With process goals, outcomes follow

It’s good to think big. Whether or not you fully achieve long-term dream goals, chasing after them can allow you to accomplish other big things along the way. Your goals should be relevant to you with your own unique path. Understanding the different types of goals and how they affect you can be one key to success.

Dream goals are one form of “outcome goals”—a kind of goal that revolves around how you perform compared to other people, such as your place in a race. Outcome goals can be great motivators, or “carrots,” to chase while you put in hard training, to fuel your drive when you may feel tired, bored, or unenthusiastic. But during times when performance (not just repetitions or hours of training) matters most, focusing on the end result also might create some unneeded pressure and distract you from what’s most relevant in that moment. Outcomes are partially driven by factors that are out of your control (such as weather or other people’s actions). Focusing on these outside factors can be a distraction.

When your immediate performance matters, a better use of brainpower is to focus on what is within your control. Set “performance goals”: Compare your own performances against each other. With the APFT, for example, you can set goals centered on your running time. Concrete measurements such as time can help you monitor progress, but be flexible with this. Sometimes it’s important to (temporarily) be slower depending on where you are in a training cycle. Likewise, your numbers might (temporarily) look “worse” because you are making important changes to your technique.

Another type of goal—the “process goal”—is even more within your control than outcome or performance goals. These are the little things that add up to big things. These pieces of success include the number of hours you put into training (easy to measure) and can include nuances of tasks such as how you do a push-up or aim a weapon. They are somewhat subjective, but you can actually rate yourself with numbers (for example, on a scale of one to five). Whether you give yourself a three or a four for how you aim your weapon is somewhat irrelevant; just by trying to measure nuance differences, you manage to tune in your attention to the most controllable and important parts of performance, rather than waste that attention elsewhere. Even if the numbers are inexact, they enable you to monitor and track your progress. And tracking your progress can give you a boost of needed encouragement on days when you feel less solid about what you’ve accomplished.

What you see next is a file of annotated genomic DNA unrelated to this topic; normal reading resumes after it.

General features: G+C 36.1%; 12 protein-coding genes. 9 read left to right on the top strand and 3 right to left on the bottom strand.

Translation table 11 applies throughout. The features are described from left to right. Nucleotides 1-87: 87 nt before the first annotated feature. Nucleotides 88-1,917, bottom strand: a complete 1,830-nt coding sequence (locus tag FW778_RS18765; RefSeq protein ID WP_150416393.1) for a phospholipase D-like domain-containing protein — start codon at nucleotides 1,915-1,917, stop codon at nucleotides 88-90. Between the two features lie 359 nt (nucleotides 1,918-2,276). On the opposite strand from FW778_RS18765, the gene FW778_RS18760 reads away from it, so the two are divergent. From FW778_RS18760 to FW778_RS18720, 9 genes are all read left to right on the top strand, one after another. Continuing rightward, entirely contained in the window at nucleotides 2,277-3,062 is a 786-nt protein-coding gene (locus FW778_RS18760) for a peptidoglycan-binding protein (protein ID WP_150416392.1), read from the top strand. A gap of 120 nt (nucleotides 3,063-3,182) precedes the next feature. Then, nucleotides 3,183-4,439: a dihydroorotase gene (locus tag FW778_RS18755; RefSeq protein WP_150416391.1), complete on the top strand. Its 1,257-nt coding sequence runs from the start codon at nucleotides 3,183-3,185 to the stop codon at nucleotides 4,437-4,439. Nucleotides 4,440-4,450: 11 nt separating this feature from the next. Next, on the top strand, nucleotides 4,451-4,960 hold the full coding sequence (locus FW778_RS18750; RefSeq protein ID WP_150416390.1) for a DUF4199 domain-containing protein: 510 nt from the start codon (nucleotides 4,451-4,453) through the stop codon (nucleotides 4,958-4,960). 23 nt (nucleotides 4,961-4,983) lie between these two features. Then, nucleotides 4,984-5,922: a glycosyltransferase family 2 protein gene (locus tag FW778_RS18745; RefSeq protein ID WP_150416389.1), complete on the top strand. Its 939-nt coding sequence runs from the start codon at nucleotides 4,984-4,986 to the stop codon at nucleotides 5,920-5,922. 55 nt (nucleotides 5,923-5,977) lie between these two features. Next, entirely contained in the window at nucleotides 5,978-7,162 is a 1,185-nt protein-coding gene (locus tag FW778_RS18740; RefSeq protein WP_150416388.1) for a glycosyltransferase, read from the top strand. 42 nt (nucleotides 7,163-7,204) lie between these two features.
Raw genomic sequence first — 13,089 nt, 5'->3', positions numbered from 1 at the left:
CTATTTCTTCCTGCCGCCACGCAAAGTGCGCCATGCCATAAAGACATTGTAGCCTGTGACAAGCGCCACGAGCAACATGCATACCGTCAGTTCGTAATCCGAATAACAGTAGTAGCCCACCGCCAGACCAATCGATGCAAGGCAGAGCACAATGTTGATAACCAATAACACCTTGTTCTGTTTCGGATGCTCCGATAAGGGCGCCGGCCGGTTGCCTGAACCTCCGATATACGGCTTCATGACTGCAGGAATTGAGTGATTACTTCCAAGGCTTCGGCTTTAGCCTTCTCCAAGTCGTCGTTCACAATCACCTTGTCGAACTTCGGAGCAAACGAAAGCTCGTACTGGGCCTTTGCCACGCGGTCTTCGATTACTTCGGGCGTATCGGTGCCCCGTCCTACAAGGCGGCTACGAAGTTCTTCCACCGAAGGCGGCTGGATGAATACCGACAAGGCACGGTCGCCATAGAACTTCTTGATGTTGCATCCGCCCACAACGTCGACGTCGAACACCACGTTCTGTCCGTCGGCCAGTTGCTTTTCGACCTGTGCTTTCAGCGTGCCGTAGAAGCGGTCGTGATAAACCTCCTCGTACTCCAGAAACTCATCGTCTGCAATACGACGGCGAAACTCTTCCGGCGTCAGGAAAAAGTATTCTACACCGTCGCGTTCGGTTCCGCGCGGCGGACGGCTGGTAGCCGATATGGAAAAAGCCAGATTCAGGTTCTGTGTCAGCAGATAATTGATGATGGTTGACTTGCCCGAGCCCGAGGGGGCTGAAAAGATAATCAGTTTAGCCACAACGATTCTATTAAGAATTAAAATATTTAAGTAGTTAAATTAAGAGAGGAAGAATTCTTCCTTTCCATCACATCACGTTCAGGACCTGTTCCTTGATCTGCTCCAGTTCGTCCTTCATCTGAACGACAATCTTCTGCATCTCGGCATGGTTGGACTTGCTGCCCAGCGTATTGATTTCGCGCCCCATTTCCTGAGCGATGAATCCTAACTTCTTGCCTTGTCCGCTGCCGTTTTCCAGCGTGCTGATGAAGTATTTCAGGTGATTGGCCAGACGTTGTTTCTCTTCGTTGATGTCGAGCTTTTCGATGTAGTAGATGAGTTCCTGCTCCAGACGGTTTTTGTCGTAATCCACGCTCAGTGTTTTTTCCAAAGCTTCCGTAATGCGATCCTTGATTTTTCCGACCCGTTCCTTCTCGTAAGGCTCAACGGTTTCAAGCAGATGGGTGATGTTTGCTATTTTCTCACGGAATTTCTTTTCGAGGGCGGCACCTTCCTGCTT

Outcome goals don’t have to be the only things that serve as carrots. One thing within your control is your attitude. Your values can drive your attitude. This is what Warrior Ethos is all about. Whether it’s your company’s ethos or your own, consider what you want to strive for and find ways to remind yourself of this. Maybe it’s a phrase (such as “Mission first”) or an image (such as a seal/insignia). If or when you get off track with your goals, use these reminders to remember what’s really important to you and recall the little things that lead to success.

Keep in mind your outcome goal of chasing a top 10 APFT score, and use it as a motivator. If you find it’s getting in the way, adjust to something more within reach. Either way, break down your outcome goal into smaller pieces, setting performance and/or process goals each week and even each day. Set daily time goals for your run, and set goals on little things such as your stride. Use these goals to guide your attention and as a source of inspiration. For more on the ins and outs of goal setting, check out what HPRC has to say about setting SMART goals.

Written by Tim Herzog and first published by the Human Performance Resource Center.

2017-09-05T16:20:12+00:00 By |Performance, Sailing|

About the Author:

Tim holds Masters degrees in both counseling/sport psychology and in clinical psychology, and a Doctorate in counseling psychology. He has worked with high performers at several universities (including the US Naval Academy), an elite sports camp (IMG Academies), and with US Army personnel (Center for Enhanced Performance at Fort Lewis). Tim gives workshops for sport psychology practitioners, coaches, and athletes for many organizations including the Association for Applied Sport Psychology, the Association for Applied Psychophysiology and Biofeedback, the Performing Arts Medicine Association, USA Gymnastics, and US Sailing.

Leave a Reply

%d bloggers like this: